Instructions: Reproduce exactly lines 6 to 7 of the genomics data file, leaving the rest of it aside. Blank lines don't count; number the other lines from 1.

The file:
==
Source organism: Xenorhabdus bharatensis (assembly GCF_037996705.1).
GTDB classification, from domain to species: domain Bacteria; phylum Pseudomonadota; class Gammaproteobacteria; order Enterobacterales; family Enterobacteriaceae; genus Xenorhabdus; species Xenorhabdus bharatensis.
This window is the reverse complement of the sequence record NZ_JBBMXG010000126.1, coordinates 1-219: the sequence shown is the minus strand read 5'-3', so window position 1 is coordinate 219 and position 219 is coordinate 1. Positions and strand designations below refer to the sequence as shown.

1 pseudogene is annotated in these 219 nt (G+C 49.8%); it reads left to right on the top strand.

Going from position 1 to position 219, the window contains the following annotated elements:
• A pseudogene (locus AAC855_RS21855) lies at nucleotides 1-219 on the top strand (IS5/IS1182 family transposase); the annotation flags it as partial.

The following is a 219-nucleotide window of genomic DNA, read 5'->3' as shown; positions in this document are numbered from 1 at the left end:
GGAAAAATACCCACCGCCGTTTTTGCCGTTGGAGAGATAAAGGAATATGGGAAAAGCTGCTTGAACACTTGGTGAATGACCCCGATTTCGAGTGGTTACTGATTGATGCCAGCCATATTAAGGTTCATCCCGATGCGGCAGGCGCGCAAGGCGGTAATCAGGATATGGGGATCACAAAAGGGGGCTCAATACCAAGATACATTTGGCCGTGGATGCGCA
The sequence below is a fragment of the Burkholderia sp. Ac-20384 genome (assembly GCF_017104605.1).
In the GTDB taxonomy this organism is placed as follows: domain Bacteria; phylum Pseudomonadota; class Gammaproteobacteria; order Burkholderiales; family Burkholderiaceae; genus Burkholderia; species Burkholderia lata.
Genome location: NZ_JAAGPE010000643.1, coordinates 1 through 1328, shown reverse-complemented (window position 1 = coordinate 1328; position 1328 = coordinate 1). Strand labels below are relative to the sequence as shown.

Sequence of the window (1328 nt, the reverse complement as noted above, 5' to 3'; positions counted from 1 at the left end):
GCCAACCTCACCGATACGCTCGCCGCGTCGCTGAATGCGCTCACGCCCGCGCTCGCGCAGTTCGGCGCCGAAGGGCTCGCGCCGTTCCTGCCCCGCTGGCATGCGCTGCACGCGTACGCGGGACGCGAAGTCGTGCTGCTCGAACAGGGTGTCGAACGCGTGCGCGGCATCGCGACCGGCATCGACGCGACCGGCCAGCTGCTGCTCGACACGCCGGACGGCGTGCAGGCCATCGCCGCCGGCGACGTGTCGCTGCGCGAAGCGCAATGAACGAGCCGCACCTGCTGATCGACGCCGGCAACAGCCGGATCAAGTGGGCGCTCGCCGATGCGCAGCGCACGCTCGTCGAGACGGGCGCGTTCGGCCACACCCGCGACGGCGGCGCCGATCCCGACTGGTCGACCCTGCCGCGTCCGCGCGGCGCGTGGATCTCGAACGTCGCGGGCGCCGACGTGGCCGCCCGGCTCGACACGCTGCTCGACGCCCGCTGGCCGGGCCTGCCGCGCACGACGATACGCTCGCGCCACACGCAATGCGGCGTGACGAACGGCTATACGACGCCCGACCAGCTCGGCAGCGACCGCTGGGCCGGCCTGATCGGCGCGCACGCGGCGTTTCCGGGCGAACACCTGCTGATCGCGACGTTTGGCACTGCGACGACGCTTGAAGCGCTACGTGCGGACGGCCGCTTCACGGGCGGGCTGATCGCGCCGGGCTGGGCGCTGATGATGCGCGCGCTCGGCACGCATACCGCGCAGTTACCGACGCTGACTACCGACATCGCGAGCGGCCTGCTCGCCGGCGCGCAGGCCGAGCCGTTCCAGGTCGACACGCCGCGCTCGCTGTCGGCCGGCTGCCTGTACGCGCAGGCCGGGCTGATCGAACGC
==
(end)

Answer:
• A pseudogene (locus AAC855_RS21855) lies at nucleotides 1-219 on the top strand (IS5/IS1182 family transposase); the annotation flags it as partial.

The following is a 219-nucleotide window of genomic DNA, read 5'->3' as shown; positions in this document are numbered from 1 at the left end: